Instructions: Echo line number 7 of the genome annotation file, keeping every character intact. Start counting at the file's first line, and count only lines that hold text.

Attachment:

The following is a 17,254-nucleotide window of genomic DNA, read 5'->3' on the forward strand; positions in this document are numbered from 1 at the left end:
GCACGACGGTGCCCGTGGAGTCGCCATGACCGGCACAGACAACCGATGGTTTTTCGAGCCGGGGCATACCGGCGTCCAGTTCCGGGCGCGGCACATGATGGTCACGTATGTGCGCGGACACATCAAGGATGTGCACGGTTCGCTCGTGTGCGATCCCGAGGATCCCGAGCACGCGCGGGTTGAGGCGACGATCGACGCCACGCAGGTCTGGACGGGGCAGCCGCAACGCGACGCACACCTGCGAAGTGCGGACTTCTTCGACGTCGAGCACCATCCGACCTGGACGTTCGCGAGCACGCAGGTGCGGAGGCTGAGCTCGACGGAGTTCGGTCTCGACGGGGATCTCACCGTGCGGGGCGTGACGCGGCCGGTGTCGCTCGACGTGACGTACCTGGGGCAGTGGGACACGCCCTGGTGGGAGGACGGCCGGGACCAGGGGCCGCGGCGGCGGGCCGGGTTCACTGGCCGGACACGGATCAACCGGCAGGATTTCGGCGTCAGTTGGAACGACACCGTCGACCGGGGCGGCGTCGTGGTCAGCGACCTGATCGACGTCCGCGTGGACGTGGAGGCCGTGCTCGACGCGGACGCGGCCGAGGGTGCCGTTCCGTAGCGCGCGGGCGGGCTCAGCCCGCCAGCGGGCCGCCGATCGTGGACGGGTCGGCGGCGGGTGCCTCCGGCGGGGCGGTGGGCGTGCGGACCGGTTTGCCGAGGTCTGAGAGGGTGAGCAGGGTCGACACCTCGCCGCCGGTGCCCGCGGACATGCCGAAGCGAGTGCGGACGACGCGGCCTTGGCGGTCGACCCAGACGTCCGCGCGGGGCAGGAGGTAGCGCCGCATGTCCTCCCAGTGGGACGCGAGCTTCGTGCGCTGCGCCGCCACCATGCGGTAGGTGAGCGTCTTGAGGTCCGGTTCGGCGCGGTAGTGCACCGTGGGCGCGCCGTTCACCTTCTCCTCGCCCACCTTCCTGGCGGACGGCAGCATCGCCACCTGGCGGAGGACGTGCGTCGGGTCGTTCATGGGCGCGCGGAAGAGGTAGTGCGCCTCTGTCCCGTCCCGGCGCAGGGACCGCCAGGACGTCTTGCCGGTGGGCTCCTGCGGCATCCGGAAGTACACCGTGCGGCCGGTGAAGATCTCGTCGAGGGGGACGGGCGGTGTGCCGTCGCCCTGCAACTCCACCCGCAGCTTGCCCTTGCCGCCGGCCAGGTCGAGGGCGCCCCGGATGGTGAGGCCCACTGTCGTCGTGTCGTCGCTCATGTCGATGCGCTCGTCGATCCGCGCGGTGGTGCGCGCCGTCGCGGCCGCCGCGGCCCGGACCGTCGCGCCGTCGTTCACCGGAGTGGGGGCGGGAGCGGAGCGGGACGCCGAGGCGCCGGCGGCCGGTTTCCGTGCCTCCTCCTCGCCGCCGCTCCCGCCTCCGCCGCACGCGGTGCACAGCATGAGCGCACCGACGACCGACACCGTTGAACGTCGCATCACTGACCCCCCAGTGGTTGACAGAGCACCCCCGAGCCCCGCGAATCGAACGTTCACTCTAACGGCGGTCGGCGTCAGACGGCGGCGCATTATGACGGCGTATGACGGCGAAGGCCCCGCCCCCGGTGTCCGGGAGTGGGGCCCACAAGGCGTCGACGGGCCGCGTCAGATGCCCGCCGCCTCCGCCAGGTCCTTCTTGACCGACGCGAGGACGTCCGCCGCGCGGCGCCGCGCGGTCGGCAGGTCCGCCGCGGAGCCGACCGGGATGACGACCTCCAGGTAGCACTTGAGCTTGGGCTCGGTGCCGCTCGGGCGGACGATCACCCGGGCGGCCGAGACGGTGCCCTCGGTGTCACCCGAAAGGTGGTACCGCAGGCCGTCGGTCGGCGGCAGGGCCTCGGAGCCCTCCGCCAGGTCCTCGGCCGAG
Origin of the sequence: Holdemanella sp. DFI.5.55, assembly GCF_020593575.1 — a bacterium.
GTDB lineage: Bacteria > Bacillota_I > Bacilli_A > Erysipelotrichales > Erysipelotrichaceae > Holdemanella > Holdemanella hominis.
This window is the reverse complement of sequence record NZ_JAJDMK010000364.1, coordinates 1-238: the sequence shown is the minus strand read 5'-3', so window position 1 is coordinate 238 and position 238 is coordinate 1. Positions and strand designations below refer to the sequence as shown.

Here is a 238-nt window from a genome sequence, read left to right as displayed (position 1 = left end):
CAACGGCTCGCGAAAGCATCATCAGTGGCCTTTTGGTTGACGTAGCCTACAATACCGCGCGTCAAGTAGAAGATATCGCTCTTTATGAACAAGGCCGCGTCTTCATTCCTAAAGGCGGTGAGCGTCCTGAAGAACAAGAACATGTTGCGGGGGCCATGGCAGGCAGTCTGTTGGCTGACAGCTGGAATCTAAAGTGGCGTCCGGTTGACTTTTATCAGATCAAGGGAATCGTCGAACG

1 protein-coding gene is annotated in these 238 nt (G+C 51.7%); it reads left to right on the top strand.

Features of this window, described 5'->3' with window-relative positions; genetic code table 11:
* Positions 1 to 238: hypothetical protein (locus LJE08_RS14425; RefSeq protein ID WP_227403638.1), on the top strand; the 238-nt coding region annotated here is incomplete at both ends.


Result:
CAACGGCTCGCGAAAGCATCATCAGTGGCCTTTTGGTTGACGTAGCCTACAATACCGCGCGTCAAGTAGAAGATATCGCTCTTTATGAACAAGGCCGCGTCTTCATTCCTAAAGGCGGTGAGCGTCCTGAAGAACAAGAACATGTTGCGGGGGCCATGGCAGGCAGTCTGTTGGCTGACAGCTGGAATCTAAAGTGGCGTCCGGTTGACTTTTATCAGATCAAGGGAATCGTCGAACG